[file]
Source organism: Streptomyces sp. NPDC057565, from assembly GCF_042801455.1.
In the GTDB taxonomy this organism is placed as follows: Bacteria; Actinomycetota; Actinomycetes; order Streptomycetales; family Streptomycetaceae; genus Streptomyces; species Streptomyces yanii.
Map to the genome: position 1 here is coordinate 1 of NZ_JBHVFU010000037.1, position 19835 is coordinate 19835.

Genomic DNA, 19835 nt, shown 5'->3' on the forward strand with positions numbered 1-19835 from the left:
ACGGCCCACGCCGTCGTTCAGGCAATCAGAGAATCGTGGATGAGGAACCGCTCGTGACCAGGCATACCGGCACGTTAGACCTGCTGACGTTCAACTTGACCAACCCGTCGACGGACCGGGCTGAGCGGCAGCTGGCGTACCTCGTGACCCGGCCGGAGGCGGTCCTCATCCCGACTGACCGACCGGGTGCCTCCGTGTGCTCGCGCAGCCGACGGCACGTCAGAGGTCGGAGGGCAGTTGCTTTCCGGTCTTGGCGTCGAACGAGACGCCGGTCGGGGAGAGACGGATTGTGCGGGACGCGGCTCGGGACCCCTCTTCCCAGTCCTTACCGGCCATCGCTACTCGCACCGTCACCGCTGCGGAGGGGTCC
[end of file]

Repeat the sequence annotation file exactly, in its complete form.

Source organism: Streptomyces sp. NPDC057565, from assembly GCF_042801455.1.
In the GTDB taxonomy this organism is placed as follows: Bacteria; Actinomycetota; Actinomycetes; order Streptomycetales; family Streptomycetaceae; genus Streptomyces; species Streptomyces yanii.
Map to the genome: position 1 here is coordinate 1 of NZ_JBHVFU010000037.1, position 19835 is coordinate 19835.

Genomic DNA, 19835 nt, shown 5'->3' on the forward strand with positions numbered 1-19835 from the left:
ACGGCCCACGCCGTCGTTCAGGCAATCAGAGAATCGTGGATGAGGAACCGCTCGTGACCAGGCATACCGGCACGTTAGACCTGCTGACGTTCAACTTGACCAACCCGTCGACGGACCGGGCTGAGCGGCAGCTGGCGTACCTCGTGACCCGGCCGGAGGCGGTCCTCATCCCGACTGACCGACCGGGTGCCTCCGTGTGCTCGCGCAGCCGACGGCACGTCAGAGGTCGGAGGGCAGTTGCTTTCCGGTCTTGGCGTCGAACGAGACGCCGGTCGGGGAGAGACGGATTGTGCGGGACGCGGCTCGGGACCCCTCTTCCCAGTCCTTACCGGCCATCGCTACTCGCACCGTCACCGCTGCGGAGGGGTCC